My original Tribeca plan for today was to see "Kiss Me Again," followed by "The Saint of 9/11." Then I watched the trailer for the first movie, which looked like porn. So I switched to "The Yacoubian Building," an almost 3-hour Egyptian soap. The trailer for this was comparably long (almost 6 minutes).
The best thing about having a pass is not being locked in to any specific movie. When I found I wanted to sleep late, it was not hard to drop "Yacoubian" altogether. When I got up and checked the blogs, I learned IMDB has expanded the "Wordplay" cast listing. It's unclear why Amy Reynaldo is now listed and, say, Miriam Raphael isn't (the Sundance factor?), but things seem to be moving forward behind the scenes. Still no active web site, but wordplaymovie.com may be replacing wordplaythemovie.com.
Since there was no extensive "Wordplay" obsessing to be done, I was able to get out and go to the movie. At the 34th St. theater, people holding up large cat drawings on sticks abounded. I later learned it was a promotion for "The Case of the Grinning Cat." I walked past the grinning cats to the theater. Again it was almost empty at first, and again it filled up. Literally. I don't think there was a single empty seat. I listened to Jethro Tull and Jefferson Airplane on the iPod while waiting in the semi-dark.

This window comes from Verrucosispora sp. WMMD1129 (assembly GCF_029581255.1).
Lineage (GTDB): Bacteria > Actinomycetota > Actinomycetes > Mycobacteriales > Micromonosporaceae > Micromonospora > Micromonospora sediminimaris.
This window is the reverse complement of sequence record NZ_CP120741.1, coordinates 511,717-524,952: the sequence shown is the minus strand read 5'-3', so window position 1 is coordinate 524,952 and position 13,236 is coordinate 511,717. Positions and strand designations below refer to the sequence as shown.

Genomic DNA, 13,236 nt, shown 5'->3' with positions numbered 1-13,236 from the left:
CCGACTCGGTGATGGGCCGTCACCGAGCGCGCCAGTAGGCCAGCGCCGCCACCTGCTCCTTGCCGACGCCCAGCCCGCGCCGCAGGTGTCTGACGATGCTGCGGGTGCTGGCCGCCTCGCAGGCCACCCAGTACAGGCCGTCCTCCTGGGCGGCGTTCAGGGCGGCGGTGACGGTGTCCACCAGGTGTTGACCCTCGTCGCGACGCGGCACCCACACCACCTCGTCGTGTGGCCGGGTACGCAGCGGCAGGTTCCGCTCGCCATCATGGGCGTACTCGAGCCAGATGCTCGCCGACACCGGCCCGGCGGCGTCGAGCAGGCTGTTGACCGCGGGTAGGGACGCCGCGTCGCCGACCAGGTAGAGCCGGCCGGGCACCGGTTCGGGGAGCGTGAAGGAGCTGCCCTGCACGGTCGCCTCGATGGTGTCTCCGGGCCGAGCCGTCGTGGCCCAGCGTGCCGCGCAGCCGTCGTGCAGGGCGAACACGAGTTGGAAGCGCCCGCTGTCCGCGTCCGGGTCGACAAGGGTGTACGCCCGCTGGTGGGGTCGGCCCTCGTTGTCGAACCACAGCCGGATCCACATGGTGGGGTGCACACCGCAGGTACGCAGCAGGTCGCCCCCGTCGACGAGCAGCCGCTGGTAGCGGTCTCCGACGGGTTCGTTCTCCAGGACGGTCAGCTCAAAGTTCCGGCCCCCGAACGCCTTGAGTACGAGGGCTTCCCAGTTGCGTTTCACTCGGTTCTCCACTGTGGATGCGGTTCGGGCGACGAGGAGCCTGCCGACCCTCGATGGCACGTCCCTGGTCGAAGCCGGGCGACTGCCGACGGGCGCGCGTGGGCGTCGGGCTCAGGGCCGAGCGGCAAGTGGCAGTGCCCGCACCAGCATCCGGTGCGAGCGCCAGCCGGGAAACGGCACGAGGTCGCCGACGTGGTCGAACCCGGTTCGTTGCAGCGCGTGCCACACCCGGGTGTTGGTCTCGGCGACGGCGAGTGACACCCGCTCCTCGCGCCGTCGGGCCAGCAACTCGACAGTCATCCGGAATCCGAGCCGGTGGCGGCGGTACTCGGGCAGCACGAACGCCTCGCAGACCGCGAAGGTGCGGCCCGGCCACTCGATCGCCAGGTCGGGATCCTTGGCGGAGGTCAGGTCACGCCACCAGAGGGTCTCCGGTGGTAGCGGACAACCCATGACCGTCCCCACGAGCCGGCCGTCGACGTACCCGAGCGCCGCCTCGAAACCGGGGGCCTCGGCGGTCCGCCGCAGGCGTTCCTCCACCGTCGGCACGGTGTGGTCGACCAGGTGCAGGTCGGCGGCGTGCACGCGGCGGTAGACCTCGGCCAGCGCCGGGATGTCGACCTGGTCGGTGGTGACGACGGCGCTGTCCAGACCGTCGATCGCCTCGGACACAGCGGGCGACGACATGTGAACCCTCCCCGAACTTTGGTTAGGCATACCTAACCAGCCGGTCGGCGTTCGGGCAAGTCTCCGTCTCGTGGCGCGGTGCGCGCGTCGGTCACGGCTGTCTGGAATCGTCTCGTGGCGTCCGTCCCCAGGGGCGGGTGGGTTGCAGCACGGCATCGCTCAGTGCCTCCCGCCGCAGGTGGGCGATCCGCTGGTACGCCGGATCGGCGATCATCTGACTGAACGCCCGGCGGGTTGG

The movie was the story of Father Mychal Judge, an amazing man who gave fully of himself. Even if he had not died in such a horrific way on 9/11, his past deeds would have been worthy of documentation. Tears came to my eyes as a hospice worker described his caring and selfless work with AIDS patients. Just as I was wondering if they would elaborate on the fact that he was gay and a recovering alcoholic (sober 23 years), they did. There was a discussion later on whether he was actually celibate; we will never know. This issue could cloud things for actual sainthood, but really, didn't this man do enough?
Besides celibacy, the Q&A with the director and producer touched on Judge's relationship with the Church, which was less than cooperative in making the movie. A 9/11 victim's sister spoke movingly. A gay man who quit the seminary but said he was still a devout Catholic also thanked the filmmakers. The hospice worker shown in the movie was there. No one asked her any direct questions, and I considered telling her I didn't cry until her segment - but didn't. Afterward, I turned to the man next to me and we both said, "That was great." Still, there was something a tiny bit lacking (I guess I wanted to know more) and I gave it 2/5 (1 is best).
Since I gave "American Cannibal" a 1 and "The Saint of 9/11" a 2, I'm probably going straight to Hell.